A live-actiontake on popular animated character McDull, martial arts legend Huo Yuanjia and a comedy about shopping are set to battle itout in Hong Kong and other Chinese-speaking territories next Chinese New Year.

Peter Ho-sun Chanand McDull creator Brian Tseare producing McDull, The Alumni,which combines live-action and animated sequences to recount what happens tothe optimistic piglet when he becomes an adult. Samson Chiu, whose creditsinclude hit comedy Golden Chicken andits sequel, is directing while Hong Kong stars including Sandra Ng, RonaldCheng, Kelly Chen and Chen Bo-linhave joined the live-action cast.

The first two McDull animatedfeatures - My Life AsMcDull and McDull, Prince De La Bun - were both critical successes and distributedoverseas despite their heavy use of local humour andslang.

Also set forrelease over the Chinese New Year holiday are Ronny Yu's action epic Fearless, starring Jet Li and featuringa special appearance by Michelle Yeoh, and China Starcomedy Shopaholics,directed by Wai Ka-fai andstarring Cecilia Cheung and Lau Ching-wan.

Fearless, the latest production from dynamo Hong Kong producer Bill Kong, is based on the true story of martial arts legend Huo Yuanjia. Focus Features has aslew of Western rights.

All these filmsare also aiming for release in mainland China and other Chinese-speakingterritories over the holiday which falls on Jan 29 in 2006. But Chinese NewYear is not the guaranteed pot of gold that it used to be for Chinese-languagemovies. Local productions used to dominate this period, when traditionallyChinese families go to the cinema together, but this year Pixaranimation The Incredibleswas by far the biggest hit over the Chinese New Year holiday in Hong Kong.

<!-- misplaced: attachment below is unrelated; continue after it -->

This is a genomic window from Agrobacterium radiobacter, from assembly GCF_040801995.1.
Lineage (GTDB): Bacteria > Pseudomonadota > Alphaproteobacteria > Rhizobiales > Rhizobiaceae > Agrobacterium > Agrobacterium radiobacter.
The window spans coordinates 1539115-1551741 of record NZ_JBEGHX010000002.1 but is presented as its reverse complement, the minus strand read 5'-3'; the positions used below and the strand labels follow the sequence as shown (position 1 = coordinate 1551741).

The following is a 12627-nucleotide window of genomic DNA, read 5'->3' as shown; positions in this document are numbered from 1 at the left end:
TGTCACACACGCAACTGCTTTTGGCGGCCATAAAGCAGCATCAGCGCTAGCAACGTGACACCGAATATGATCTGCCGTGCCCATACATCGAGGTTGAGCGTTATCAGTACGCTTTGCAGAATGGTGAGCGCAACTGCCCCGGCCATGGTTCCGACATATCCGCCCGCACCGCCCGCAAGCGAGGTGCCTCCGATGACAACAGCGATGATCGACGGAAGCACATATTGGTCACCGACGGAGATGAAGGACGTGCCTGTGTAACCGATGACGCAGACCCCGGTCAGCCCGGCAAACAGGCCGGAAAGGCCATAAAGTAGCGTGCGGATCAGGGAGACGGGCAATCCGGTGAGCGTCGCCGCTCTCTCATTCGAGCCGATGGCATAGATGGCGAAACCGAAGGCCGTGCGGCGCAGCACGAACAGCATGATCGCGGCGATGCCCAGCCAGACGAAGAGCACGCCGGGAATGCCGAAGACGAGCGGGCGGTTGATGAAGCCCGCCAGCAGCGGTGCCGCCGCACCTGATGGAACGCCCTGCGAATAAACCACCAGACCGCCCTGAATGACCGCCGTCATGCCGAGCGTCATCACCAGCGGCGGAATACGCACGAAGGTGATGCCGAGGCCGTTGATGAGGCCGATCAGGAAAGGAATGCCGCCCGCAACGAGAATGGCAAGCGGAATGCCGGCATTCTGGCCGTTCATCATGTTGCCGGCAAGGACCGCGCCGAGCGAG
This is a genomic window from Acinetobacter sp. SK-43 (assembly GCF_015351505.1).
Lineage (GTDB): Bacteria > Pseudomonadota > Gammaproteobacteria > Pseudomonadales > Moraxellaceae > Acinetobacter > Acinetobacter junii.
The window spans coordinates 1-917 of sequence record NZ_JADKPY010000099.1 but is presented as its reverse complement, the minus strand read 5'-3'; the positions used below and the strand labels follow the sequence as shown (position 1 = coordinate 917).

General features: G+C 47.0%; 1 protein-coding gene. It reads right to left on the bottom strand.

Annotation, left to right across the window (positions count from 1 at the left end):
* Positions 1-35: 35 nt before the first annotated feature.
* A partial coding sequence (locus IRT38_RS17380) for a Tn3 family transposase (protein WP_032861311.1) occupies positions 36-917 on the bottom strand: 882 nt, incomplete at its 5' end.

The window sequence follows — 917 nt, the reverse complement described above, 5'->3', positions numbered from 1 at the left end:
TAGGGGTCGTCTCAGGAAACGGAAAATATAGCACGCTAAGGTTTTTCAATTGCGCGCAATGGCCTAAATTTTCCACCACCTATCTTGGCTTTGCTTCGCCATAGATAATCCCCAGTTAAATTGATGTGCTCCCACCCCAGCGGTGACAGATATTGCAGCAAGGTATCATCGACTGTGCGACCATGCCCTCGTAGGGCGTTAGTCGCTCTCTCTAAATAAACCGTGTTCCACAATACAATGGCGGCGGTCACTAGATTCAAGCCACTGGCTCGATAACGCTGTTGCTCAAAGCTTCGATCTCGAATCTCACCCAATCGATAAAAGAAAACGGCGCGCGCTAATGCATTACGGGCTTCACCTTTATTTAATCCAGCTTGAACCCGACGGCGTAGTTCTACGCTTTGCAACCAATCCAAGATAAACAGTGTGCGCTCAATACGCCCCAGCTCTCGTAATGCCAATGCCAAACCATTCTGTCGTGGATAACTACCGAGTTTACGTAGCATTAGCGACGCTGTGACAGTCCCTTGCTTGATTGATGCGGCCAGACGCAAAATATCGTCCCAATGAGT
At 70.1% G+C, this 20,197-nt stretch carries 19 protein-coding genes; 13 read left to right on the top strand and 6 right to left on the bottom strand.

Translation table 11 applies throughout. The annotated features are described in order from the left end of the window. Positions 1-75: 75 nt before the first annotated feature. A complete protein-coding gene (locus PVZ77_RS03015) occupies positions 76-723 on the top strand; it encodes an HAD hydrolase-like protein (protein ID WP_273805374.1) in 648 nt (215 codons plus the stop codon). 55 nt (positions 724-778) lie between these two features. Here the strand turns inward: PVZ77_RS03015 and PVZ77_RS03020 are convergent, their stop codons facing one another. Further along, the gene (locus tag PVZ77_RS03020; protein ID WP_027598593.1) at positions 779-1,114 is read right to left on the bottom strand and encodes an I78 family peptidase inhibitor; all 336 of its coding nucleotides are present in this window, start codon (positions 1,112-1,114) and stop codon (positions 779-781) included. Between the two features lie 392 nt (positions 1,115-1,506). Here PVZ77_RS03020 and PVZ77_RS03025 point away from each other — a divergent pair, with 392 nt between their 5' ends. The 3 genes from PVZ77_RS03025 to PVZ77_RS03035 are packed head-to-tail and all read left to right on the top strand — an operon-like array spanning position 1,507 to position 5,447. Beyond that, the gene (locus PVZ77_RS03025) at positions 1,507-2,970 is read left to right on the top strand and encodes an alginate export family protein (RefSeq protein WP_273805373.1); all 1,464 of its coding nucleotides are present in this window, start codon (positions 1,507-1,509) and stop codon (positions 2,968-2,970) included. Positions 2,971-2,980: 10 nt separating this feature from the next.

Also, the growinginfluence of the mainland market means that Hong Kong producers are targetingother holidays in addition to Chinese New Year. China has three week-long holidays - ChineseNew Year (known as Spring Festival in the mainland), LabourDay at the beginning of May and National Day at the beginning of October. Allthree of these "Golden Weeks" are considered peak box office seasons and, inrecent years, some Hong Kong companies have elected to roll out their biggestguns at the end of September.

During the recentNational Day holiday, Jackie Chan blockbuster The Myth was released across Chinese-speaking territories alongwith Media Asia's Wait 'Til You're Older and StanleyKwan's Everlasting Regret. Althoughit usually produces a film for Chinese New Year, Media Asia has nothing plannedfor the 2006 holiday and is focused instead on releasing Alan Mak and Felix Chong's Moonlight In Tokyoon Dec 29.

Likewise,Beijing-based Huayi Brothers, which used to roll outa Feng Xiaogang blockbusterevery Chinese New Year has nothing scheduled for next year's holiday. Insteadit plans to release A Chinese Tall Story, a co-production with Hong Kong'sEmperor Motion Pictures, this Christmas and Feng'snew film The Banquet, a co-production with Media Asia, in December 2006.

Now that HongKong producers are targeting almost every production at both the Hong Kong andmainland markets, Screen Internationalhas expanded its production listings to include mainland Chinese productions. Alarge proportion of these are co-productions with Hong Kong, while others -such as Ann Hui's ThePostmodern Life Of My Aunt starring Chow Yun-fat - involve Hong Kong directors and talent althoughthere's no Hong Kong investment involved. The lines between Hong Kong andChinese production are now so blurred that it's become almost meaningless toview them as separate production centres.

But that doesn'tmean that both China and Hong Kong aren't working with many other territories.The listings below also include Hong Kong films co-produced with Japan, SouthKorea, Thailand, Singapore and Malaysia and Chinese films co-produced with theUS, Taiwan, Finland and France. These include films such as The White Phoenix which involves Chineseand French investment, a US producer and scriptwriter and a director from HongKong.

As the listingsdemonstrate, Chinese film-makers are increasingly becoming part of aninternational production industry where national borders have much lesssignificance than big-name stars, directors with a proven track record andstories that can travel.

For full Hong andChina listings, clickhere